Only one form of this type of thalassemia has been described. It concerns a dele-tion of ~5 kb which likely is the result of an unequal crossover between the Ggamma- and Agamma-globin genes forming a -GAgamma-hybrid gene. The deletion involves the 3' end of the G gamma gene, the 5' end of the Agamma gene, and the intergenic region. Fig. 9 illustrates a gene map listing different restriction sites.
FIG. 9. Comparison of the normal gamma-globin gene region with the gamma gene deletion. A partial restriction map of this region is shown for enzymes BamHI (B), BclI (Bc), BglII (Bg), EcoRI (E), and XbaI (X) (from Ref. 1).
The abnormality is found at low frequencies in different populations (Chinese, Indian, European, Black). It is usually detected through an analysis of DNA from newborn babies with an unusual Ggamma percentage: the normal Ggamma level varies between 65 and 75%, but lower levels are found in heterozygotes for this type of gamma-thal, namely ~40%, because the hybrid -GAgamma-gene expresses as Agamma. Two homozygotes have been discovered (Ref. 2), both had low levels of Hb F at birth (~50% F) consisting of alpha2Agamma2 only. Another anomaly, the -AgammaAgamma-globin gene arrangement (see page 201) resembles the gamma-thal because the heterozygous newborn also has Hb F with low Ggamma values (35-40%); differentiation between the two conditions can be made by gene mapping. The condition is relatively harmless and cannot easily be detected in an adult except through DNA analysis.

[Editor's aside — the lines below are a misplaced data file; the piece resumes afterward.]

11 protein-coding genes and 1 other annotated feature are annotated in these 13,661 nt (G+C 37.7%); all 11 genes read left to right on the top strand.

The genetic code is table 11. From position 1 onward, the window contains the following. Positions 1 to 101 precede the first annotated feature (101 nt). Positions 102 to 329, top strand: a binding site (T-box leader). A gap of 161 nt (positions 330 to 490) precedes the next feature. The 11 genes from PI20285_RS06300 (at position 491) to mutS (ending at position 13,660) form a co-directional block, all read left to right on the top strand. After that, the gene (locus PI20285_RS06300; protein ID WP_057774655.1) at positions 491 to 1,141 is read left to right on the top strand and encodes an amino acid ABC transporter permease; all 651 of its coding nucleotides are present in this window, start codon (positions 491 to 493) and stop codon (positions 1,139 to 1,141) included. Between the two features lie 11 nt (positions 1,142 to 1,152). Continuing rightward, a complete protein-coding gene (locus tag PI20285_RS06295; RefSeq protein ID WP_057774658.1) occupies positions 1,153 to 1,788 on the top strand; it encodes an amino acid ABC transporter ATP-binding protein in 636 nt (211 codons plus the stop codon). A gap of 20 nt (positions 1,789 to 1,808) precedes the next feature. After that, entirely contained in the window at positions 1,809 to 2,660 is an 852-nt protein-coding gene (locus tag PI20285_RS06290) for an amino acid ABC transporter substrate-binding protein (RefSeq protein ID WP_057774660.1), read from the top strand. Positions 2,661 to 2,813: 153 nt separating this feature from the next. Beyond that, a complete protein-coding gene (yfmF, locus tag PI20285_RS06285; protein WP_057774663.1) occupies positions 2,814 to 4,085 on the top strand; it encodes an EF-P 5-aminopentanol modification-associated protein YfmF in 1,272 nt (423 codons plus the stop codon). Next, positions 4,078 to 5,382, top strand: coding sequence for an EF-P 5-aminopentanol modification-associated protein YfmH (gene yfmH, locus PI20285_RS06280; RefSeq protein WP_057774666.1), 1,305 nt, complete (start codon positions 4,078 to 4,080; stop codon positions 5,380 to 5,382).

One of the Hb F variants, Hb F-Yamaguchi or alpha2gamma2 (75 Ile->Thr; 80 Asp->Asn; 136 Ala) is linked to this type of gamma-thal. Apparently, the GAT->AAT mutation at codon 80 occurred in a -GAgamma-hybrid gene which also carried the common ATA->ACA mutation (Ile-> Thr) at codon 75. This unusual condition [-GAgammaT.X/ Ggamma·Agamma (X = 80 Asp->Asn)] results in the production of 30-35% of the gamma-Yamaguchi chain, which is considerably higher than expected for a normal GgammaAgamma/GgammaAgamma arrangement.
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